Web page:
bolivian-forester

Forest Carbon Policy Advisor Rane Cortez tells us about getting the world ready to reduce emissions from deforestation and degradation through workshops and online trainings, and how these trainings relate to the climate negotiations underway now in Bonn:

Here at the UN climate negotiations in Bonn, there is a lot of talk about “getting ready for REDD.” REDD is shorthand for reducing emissions from deforestation and forest degradation.

For the past year, I have been living in a world of REDD, providing training around the globe — in Indonesia, Peru, Guatemala and the Democratic Republic of Congo — to instill a basic level of knowledge among key stakeholders on the technical, political and implementation aspects of REDD.

In partnership with the Climate, Community and Biodiversity Alliance, Conservation International, GTZ, Rainforest Alliance and WWF, The Nature Conservancy led the development and delivery of this 3-day training course titled An Introduction to Reduced Emissions from Deforestation and Degradation. Over the weekend in Bonn we announced an online version of this training that will be live next week.

In each country’s training, national and government officials, local NGO members and indigenous people participated together to gain a fuller understanding of what REDD is.

It’s been very interesting to see the similar concerns and issues that countries are grappling with as they think about REDD, including:

  • technical issues like creating reference levels or baselines for carbon emissions;
  • social issues of how to ensure stakeholders are involved and their rights are recognized in the process;
  • governance issues that improve the legal, financial and institutional structures for forest management.

One of the most valuable outcomes of the workshops is the strengthening of relationships between these diverse actors. For example, no matter where we are, representatives of indigenous peoples always speak up to the national governments, asking to be more involved. These trainings begin to create relationships and help level the playing field so all stakeholders have a similar understanding of what REDD is.

The training also gives countries some ideas about what they can start on now, even though the international policy on REDD hasn’t been figured out yet. By building networks of people who are working on REDD, we keep everyone from having to reinvent the wheel.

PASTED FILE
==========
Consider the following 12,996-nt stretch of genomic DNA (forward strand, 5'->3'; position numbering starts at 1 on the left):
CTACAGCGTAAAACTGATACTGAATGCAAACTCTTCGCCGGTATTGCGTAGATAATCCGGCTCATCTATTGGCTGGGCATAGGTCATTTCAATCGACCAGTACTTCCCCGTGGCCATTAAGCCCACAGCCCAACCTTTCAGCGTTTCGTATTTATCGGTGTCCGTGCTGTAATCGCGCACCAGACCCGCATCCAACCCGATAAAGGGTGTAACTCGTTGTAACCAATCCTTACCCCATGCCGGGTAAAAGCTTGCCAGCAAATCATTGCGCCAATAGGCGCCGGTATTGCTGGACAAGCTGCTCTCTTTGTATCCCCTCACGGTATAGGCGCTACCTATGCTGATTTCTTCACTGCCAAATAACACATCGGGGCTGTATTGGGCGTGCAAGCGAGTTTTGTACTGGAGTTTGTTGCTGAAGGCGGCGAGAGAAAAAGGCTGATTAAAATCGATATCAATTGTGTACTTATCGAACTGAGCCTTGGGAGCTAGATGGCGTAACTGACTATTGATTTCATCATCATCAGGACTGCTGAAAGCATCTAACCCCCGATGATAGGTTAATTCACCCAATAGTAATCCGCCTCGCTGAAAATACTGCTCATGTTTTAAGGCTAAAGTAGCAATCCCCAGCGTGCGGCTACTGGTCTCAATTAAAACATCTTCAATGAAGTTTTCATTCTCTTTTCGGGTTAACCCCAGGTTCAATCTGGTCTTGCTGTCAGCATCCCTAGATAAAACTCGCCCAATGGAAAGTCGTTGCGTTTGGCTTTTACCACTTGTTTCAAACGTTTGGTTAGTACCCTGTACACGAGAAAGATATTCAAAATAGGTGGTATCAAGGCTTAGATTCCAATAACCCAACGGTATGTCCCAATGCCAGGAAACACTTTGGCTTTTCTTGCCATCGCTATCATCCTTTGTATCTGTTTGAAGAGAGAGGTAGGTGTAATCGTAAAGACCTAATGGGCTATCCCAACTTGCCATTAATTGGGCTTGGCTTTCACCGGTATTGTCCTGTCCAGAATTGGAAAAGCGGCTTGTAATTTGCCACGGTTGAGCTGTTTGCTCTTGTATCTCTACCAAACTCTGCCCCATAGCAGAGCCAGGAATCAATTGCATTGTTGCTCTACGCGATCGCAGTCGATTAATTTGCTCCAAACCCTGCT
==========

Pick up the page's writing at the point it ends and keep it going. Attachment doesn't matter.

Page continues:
And it’s nice to know that our efforts will help strengthen forest institutions and stakeholder relationship no matter what REDD shapes up to be. (You can read more about the Conservancy’s thoughts on how REDD should work here.)

The Nature Conservancy knows first-hand from our involvement in places like Bolivia with the Noel Kempff Mercado Climate Action Project and in the Berau district of Indonesia that significant capacity building is needed to make REDD work. Much work has already begun in many countries, but much more is still needed. We hope that making our training course available online will help fill that need.

Download the Participant Manual and Instructors Manual, as well as corresponding presentations.

The self-guided, interactive online course — free and available to all — is a fun and interesting way for anyone to learn the basics of REDD. It features interactive content with quizzes, assessments, and activities and provides a comprehensive overview of REDD, including topics like: the role of forests in climate change, drivers of deforestation, technical and political elements, social considerations, and project development. Available soon at: www.conservationtraining.org.

(Image: Measuring trees in Bolivia as part of a sustainable forestry project. Source: Ami Vitale.)

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